Inside Vanish’s £1m ad that dispelled tired tropes about autism in girls
It made its debut back in March and since then has been praised for its accurate and sensitive approach. Here, we speak to the Havas London creative who wrote it.
Based on the findings that autistic girls are three times less likely to receive a diagnosis than boys, garment care brand Vanish decided to spotlight the issue with a poignant short titled ‘Me, My Autism and I’.
“This all started on an everyday product brief,” explains senior creative Hollie Iles. “We were going through scripts, discussing why clothes really matter to people.”
The challenge was how they could bring this to life. Most people have a pair of lucky pants or a much-loved dress, that specific item of clothing that you always want to remain the same, but for some, garments can take on a whole other meaning. For many autistic people, clothes can become a way to regulate their senses and help with navigating the world.
“We thought, this could have a much bigger meaning for people. Actually, the Channel 4 brief is something that the client had sent to the team and luckily our idea aligned with it,” she continues. “It was one of the serendipitous moments on this project.”
Each year, the broadcaster prompts brands and agencies to be more inclusive in their advertising. The prestigious scheme rewards one recipient £1m worth of commercial airtime on Channel 4. To have the approval and belief of the channel was unparalleled, says Iles.
Iles reveals that she couldn’t help but go ahead and do a load of research for this before getting the script to a place everyone at the agency was happy with. Her first draft featured a little boy as the main character who was a bit younger, and it ended up speaking more toward the parents of the child. It wasn’t quite right.
“It probably fell into some of the tropes we’re used to seeing with autism,” the creative confesses. “Then, we found a stat that said girls are three times less likely to receive a diagnosis and as soon as we saw that it stayed with me.” The whole team knew the direction they had to take it in. It had to be about a girl.
The client was committed straight off the bat. “Everyone just got it and felt it immediately. That’s how you can get the power of an idea, when that snowball effect just grows and grows,” Illes continues. “Vanish was on board and wanted to make it as big and powerful as possible. To do it right, as well. They kept us honest with that.” A partnership with UK charity Ambitious About Autism was established early on, its team was there throughout the entire process.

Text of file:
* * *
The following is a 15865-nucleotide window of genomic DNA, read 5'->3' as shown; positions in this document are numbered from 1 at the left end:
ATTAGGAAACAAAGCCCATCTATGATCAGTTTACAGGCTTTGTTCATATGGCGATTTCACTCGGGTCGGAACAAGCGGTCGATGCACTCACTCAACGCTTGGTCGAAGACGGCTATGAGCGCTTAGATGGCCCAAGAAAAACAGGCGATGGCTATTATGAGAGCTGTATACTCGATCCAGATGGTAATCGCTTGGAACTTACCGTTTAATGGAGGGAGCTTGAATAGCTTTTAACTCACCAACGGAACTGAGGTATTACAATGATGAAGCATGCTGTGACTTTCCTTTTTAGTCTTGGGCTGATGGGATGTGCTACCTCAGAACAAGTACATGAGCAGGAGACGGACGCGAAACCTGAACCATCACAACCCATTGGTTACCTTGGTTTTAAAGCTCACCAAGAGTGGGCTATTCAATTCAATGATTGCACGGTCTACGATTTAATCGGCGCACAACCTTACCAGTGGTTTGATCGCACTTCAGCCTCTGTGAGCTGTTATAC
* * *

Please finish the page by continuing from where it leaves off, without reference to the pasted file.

The development of the lead character for the spot began to evolve. “It had to be an older girl and we had to speak to teenagers around that age of key diagnosis. That big move for young women from primary to secondary school,” she continues. “During that time, there are huge changes both internally, hormonally but also in terms of social groups.” It’s a time when girls who might have been trying to mask their autistic traits might begin to find it slightly more difficult.
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Casting was crucial. First-time actor Ash landed the role. She has autism and Iles remembers in the first take the team noticed that she was stimming with the school jumper. The way she talked about clothes and how important they were to her weaved throughout the film beautifully. From the first tapes they saw of her, they all got “goosebumps” and knew she was the one. “She held the camera so well, captivating every frame. You just couldn’t stop looking at her. She was a gift to us. It felt so right for what we wanted to do.” The supporting actors in the film are the young girl’s real family, allowing everyone to be truly honest.
To the viewers, it’s not immediately obvious that this is a Vanish ad right until the last minute. Of course, if you watch it again you understand the sweater narrative a little differently. “We’re always assured that the role of the brand is this enabler of the conversation, the supporter and the platformer for these stories,” she explains. “That was really important to keep in mind throughout.”
To hear about the role Tom Hooper played in the ad and how audiences have reacted to the campaign listen to this week’s Anatomy of an Ad podcast episode.